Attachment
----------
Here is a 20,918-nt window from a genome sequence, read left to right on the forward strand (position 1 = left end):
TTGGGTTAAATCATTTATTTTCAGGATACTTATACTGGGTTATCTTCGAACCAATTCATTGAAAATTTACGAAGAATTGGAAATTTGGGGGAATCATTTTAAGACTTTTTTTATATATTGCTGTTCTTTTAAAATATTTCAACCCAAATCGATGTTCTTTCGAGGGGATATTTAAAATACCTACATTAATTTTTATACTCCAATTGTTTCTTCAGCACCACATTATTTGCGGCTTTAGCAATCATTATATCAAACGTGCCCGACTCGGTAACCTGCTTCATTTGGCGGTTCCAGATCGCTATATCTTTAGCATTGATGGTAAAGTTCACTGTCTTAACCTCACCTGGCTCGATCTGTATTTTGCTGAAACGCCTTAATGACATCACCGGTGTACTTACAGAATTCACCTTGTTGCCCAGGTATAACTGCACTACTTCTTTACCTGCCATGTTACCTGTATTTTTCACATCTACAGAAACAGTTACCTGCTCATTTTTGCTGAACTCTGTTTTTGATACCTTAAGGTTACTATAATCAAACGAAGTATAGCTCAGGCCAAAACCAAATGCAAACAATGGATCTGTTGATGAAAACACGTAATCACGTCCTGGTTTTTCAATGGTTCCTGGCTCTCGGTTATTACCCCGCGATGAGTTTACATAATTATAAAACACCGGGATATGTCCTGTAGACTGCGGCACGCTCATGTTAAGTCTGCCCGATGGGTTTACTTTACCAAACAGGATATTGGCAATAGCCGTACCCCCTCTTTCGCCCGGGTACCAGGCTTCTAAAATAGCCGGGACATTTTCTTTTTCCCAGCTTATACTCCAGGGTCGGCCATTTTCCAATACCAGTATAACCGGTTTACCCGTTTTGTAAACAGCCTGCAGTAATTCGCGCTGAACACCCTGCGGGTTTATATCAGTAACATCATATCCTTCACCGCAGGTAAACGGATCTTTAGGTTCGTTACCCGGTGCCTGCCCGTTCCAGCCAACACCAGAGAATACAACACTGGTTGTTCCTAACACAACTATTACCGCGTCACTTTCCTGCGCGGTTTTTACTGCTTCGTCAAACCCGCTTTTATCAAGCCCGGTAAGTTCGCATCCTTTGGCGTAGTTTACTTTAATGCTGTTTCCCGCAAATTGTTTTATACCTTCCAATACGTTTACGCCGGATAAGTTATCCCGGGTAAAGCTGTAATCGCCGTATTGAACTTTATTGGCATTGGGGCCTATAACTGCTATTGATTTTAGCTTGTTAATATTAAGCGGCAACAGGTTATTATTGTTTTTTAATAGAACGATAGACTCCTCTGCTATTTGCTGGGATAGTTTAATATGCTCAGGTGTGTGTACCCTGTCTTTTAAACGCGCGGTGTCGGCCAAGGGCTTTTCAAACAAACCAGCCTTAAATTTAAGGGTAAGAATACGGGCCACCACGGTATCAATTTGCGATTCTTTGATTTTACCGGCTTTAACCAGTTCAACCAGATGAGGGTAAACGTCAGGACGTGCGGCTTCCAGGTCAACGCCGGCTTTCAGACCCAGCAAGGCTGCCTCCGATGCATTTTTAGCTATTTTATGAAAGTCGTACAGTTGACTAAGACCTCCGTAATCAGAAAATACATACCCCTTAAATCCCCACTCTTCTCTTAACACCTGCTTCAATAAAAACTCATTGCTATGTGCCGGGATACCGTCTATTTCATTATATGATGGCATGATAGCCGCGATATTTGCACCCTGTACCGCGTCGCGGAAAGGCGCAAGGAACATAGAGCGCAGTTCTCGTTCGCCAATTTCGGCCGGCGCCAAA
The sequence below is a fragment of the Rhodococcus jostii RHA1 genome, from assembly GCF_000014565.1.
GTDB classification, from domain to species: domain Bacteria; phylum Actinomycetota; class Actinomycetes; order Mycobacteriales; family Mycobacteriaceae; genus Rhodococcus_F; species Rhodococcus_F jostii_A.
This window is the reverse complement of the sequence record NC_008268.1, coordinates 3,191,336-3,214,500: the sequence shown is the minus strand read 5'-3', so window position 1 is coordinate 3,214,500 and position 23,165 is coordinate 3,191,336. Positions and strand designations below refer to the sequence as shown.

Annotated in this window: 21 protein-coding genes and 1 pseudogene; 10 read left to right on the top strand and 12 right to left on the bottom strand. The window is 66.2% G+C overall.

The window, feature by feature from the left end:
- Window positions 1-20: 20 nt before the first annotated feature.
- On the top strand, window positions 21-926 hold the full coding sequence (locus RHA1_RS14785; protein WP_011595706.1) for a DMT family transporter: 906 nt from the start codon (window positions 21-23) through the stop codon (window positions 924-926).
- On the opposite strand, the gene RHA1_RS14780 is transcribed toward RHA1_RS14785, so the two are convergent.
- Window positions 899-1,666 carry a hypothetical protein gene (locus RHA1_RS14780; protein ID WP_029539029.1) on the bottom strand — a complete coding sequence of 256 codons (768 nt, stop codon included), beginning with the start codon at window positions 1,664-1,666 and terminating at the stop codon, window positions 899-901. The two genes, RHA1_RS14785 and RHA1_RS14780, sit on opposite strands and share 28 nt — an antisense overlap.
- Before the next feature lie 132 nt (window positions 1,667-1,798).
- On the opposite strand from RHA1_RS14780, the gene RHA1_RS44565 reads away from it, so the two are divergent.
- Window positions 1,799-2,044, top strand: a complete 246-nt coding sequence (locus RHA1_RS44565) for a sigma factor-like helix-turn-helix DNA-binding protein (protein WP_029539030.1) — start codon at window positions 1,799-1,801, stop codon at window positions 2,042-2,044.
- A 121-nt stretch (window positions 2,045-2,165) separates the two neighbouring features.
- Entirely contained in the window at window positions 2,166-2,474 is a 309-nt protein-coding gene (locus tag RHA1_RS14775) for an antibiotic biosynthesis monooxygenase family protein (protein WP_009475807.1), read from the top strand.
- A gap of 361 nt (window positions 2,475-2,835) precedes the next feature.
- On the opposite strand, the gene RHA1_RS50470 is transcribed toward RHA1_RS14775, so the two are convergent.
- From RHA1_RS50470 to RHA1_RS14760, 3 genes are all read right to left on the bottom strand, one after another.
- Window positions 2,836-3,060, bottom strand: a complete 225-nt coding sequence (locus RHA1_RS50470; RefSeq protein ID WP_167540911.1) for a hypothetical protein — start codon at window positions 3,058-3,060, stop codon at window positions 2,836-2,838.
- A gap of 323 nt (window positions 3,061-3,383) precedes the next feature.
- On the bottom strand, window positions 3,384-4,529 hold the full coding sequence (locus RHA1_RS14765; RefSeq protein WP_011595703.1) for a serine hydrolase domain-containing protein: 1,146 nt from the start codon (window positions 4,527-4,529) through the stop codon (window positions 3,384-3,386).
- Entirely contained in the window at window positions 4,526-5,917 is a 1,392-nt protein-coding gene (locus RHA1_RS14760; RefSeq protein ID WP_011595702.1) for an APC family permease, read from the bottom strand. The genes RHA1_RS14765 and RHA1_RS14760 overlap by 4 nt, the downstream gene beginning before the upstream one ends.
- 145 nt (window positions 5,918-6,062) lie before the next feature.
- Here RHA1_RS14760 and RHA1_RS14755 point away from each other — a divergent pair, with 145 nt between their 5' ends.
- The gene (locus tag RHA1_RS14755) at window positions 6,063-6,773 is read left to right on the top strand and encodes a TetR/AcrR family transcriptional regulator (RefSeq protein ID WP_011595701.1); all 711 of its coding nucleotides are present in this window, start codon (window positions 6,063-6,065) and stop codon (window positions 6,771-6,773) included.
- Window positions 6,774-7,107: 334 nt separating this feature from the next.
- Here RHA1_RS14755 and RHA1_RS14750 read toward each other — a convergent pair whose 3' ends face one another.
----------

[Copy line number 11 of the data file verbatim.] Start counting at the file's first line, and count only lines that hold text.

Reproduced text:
- Window positions 899-1,666 carry a hypothetical protein gene (locus RHA1_RS14780; protein ID WP_029539029.1) on the bottom strand — a complete coding sequence of 256 codons (768 nt, stop codon included), beginning with the start codon at window positions 1,664-1,666 and terminating at the stop codon, window positions 899-901. The two genes, RHA1_RS14785 and RHA1_RS14780, sit on opposite strands and share 28 nt — an antisense overlap.